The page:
The simulated values of LAI were very close to those observed during the calibration (2006/2007) and validation (2008) processes (Figure 1). However, in all cases, after maximum leaf formation, the simulated LAI decreased faster than the observed values. The maximum LAI was 7% overestimated in 2007 (calibration data) and slightly underestimated in the other years (16% in 2006 for calibration, and 10% in 2008 for validation). Apparently, the model tends to slightly underestimate the LAI under wet conditions, especially after the end of leaf formation (θ = 2), and overestimate the LAI in drier conditions.



The swift decline in the LAI after maximum leaf area production (Figure 1) can be attributed to the linear increase in the HI during this phase, which linearly reduces leaf area due to the translocation of assimilates to the grain (Sinclair et al., 2007). When N uptake is inadequate for potential grain growth, there is translocation from vegetative plant parts to the grain, which induces further leaf senescence (Sinclair & De Wit, 1976). The modified model simulates the maximum LAI (underestimation and overestimation under wet and dry conditions, respectively), and can satisfactorily reproduce the mean LAI for the whole cycle, with high agreement index, high model efficiency, low mean errors and low RMSE (Table 3).

Despite the small discrepancy between predicted versus observed LAI values for calibration (2006/2007) and validation (2008) (Table3), the modified model shows good accuracy for the entire cycle, with elevated model efficiency, index of agreement, absolute differences up to 18%, and low errors (RMSE).

The Penman-Monteith approach showed good estimates of crop evapotranspiration throughout the crop cycle during the 2006/2007 soybean-growing season; the original approach (Salado-Navarro & Sinclair, 2009) underestimated this variable (Figure 2).

The Ef obtained from the parameterization/ calibration was 0.91 in 2006 and 0.40 in 2007, indicating, respectively, a good and a reasonable agreement between simulations and observations. Therefore, there was a significant improvement in the simulation of this variable in comparison to the values obtained with the original model (-4.2 in 2006 and -4.5 in 2007), which is confirmed by the agreement index, whose values were 0.47 in 2006 and 0.30 in 2007 for the original version of the model, and 0.97 in 2006 and 0.85 in 2007 for the modified version. The coefficients of the linear regression between observed and simulated values also reinforce this improvement (Figure 2).

Aboveground DM was lower in 2007 than in the other years, due to lower rainfall amount in the growing season (Figure 3). In general, the modified model simulated shoot DM very well, with some discrepancies in the grain-filling phase in 2006 (θ = 3). A comparison of the predicted versus observed values for calibration (2006/2007) and validation (2008) are shown in Table 3. The model was able to reproduce adequately the total DM over the soybean-growing season during calibration and validation. It also simulated the decrease in biomass production, caused by the reduction in water availability in 2007. The absolute errors found varied from -8 to +11%, and RMSE values from 57 to 92 g m-2 (Table 3). The model efficiency coefficients obtained during calibration and validation were higher than 0.90, which indicates a good agreement between simulated and observed data.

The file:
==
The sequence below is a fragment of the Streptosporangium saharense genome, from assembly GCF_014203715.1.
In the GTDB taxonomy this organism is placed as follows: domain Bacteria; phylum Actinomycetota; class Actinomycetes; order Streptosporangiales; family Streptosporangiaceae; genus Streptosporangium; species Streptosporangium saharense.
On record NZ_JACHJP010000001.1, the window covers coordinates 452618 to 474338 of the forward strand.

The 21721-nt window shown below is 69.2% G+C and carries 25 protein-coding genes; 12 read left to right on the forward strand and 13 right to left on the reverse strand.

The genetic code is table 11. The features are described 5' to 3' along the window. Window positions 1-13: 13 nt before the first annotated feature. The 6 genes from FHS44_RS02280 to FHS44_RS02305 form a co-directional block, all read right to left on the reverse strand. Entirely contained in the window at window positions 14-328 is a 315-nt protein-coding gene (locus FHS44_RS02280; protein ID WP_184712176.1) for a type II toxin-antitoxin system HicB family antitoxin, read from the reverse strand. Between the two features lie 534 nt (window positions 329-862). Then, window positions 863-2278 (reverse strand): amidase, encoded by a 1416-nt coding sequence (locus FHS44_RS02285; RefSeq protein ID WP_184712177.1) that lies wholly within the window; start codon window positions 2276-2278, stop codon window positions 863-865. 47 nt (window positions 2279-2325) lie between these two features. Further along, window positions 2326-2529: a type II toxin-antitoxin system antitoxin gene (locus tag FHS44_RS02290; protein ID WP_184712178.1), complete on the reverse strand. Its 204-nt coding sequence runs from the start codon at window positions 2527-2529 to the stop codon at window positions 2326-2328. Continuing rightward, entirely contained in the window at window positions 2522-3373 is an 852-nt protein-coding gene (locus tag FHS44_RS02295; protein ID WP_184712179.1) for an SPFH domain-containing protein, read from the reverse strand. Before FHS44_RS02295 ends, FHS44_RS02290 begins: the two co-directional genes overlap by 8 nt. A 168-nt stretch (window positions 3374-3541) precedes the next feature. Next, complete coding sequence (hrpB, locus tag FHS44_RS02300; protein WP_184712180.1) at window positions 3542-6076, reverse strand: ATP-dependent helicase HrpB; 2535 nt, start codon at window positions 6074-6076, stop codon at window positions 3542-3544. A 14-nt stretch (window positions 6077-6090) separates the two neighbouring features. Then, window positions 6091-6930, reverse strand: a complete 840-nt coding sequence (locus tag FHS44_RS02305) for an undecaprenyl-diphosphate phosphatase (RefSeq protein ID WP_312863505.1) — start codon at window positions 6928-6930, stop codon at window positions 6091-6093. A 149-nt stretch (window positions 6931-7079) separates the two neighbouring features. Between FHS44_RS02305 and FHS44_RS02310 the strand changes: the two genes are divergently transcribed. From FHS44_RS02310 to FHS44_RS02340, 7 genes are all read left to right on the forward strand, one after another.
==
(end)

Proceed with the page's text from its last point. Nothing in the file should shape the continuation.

The effect of increased cloudiness on RUE was introduced in the new version of the model (Anderson et al., 2000). During rainy and cloudier years, this allows a more accurate estimation of soybean efficiency in radiation use due to the increase in the diffuse component. This process contributed to the improvement of the simulation among the years studied (Table 3).

The modified model simulated very well the time course of soybean yield and final yield (Figure 4). In 2006 (calibration experiment), the model slightly underestimated the course of seed DM production, but the simulated values were still in the ±SE range of final yield. In the other crop years, i.e., calibration and validation experiments (2007 and 2008, respectively), grain growth was simulated accurately, although DM and LAI were overestimated.



The underestimation of soybean yield in wet years (2006 and 2008) and the over estimation in dry years(2007) may be associated with the penalization, in the model, of N balance imposed by flooding (Scott et al., 1989). Therefore, daily N uptake by biologic fixation occurred at a slower rate under wet conditions. By reducing plant N content, a decrease is expected in biomass production and final yield, since during seed growth there is translocation of assimilates and N from the vegetative part of the plant to the grain (Sinclair & De Wit, 1976).